Wednesday, November 14, 2007

What do the Oscars, the 2008 Beijing Olympics, and the ISB International Food Fair have in common?

They all went green!
We may not be as big as the Olympics, but the IFF is making efforts to reduce its eco footprint. How? Well, we hope to have NO disposables if possible. IFF will use the Green Panthers dishes instead of disposable ones to reduce waste and we will have recycling bins for cans and bottles.

What else makes this event green?

The Green Panthers will be there with adult and student members helping out in many areas.
• We will have tables to collect the used dishes. This year there is no deposit, but please return your dishes anyway to help us out. Remember they are not gifts and cannot be taken away.
• We will have Eco-games with cool prizes.
• We will perform some funny, but informative skits.
• We will sell 3 new versions of Green Panther organic t-shirts. Yes, we have small sizes this year!
• We might even have organic rice, milk, and yogurt and more!

If you would like to help us by volunteering please contact Kerry at

How can you make this event even greener?

• Try to use only one plate at the IFF. This will reduce how often we have to wash the dishes and reduce the quantity of water and detergent used for the event.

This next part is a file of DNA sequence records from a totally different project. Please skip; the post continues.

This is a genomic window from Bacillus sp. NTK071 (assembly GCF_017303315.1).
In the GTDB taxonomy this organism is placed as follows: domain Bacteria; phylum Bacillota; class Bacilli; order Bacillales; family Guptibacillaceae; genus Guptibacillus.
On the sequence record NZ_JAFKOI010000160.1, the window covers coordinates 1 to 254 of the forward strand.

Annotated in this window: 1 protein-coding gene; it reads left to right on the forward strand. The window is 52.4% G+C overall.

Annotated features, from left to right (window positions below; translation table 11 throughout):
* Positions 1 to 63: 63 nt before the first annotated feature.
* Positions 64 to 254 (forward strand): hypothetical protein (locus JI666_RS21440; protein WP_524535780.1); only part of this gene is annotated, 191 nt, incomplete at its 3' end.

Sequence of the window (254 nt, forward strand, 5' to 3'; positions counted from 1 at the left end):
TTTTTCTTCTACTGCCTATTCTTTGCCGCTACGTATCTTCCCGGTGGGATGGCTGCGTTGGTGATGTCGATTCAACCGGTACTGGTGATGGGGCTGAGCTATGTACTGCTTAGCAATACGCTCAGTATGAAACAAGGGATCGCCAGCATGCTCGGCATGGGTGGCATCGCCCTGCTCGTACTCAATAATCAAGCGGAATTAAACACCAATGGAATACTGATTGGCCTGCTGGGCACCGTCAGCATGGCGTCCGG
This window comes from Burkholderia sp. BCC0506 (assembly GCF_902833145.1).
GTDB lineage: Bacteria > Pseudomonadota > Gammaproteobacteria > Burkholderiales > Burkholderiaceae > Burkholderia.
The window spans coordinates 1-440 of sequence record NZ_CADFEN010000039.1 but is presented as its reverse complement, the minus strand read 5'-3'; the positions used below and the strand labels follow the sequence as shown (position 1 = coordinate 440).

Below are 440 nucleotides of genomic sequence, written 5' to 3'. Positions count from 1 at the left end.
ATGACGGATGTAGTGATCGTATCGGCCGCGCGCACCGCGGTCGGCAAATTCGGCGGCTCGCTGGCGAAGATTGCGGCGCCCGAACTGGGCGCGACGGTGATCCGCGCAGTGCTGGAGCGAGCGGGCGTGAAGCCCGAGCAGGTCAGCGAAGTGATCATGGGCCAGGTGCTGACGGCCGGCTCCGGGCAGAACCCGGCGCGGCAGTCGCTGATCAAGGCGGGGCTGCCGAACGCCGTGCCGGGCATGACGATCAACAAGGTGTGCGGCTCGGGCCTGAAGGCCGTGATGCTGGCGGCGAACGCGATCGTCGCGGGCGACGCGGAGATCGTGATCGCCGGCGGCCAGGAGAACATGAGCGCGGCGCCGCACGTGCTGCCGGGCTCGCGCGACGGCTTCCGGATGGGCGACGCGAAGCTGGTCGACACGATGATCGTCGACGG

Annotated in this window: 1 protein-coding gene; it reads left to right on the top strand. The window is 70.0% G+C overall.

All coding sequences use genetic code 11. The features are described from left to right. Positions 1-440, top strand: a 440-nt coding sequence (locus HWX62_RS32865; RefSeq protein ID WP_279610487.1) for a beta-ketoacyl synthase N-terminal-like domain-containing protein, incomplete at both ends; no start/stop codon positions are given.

• Bring your own Tupperware in case you want to take some food home with you.

• Think about how you are getting to this event. Would it be possible to pick up a neighbor and go together in 1 vehicle instead of 2? This would cut down on traffic and carbon emissions.

Tuesday, November 13, 2007

The Scoop on Organic Dairy Products at ISB

MANY people have been asking for additional details on the organic dairy products now available at ISB. Here is the low-down.

The farm is called Dairy Home and the website is: The site is primarily in Thai but we are in Thailand. We can all find a friend to help us figure it out, right? The owner's name is Khun Pruitti Kerdchoochuen and he can be reached at

Aside from ISB, Dairy Home's organic products are available at Villa and Foodland. All animals on the farm receive an organic diet and the farm also follows free range practices (i.e. they are not kept in pens all day. There is no clear certification program in Thailand for organic farmers, so Khun Pruitti follows the guidelines of European and North American regulatory agencies.

The dairy also has a store on the farm itself if you ever want to visit and check it out.

All those appliances you think you turned OFF

Getting savvy about standby power
By Noah Buhayar, Fellow, Rocky Mountain Institute ( | Posted Fri Nov 2, 2007 2:47pm PDT

Ever wonder how much electricity your household appliances use when they're supposedly off—in "standby" or "ready" mode? Think of the clock on your microwave, your DVD player that's on but not playing a movie, or the little sensor on the bottom of your TV that waits for a signal from your remote control.
It turns out that these "vampire" loads are gradually sucking away power—a lot of power.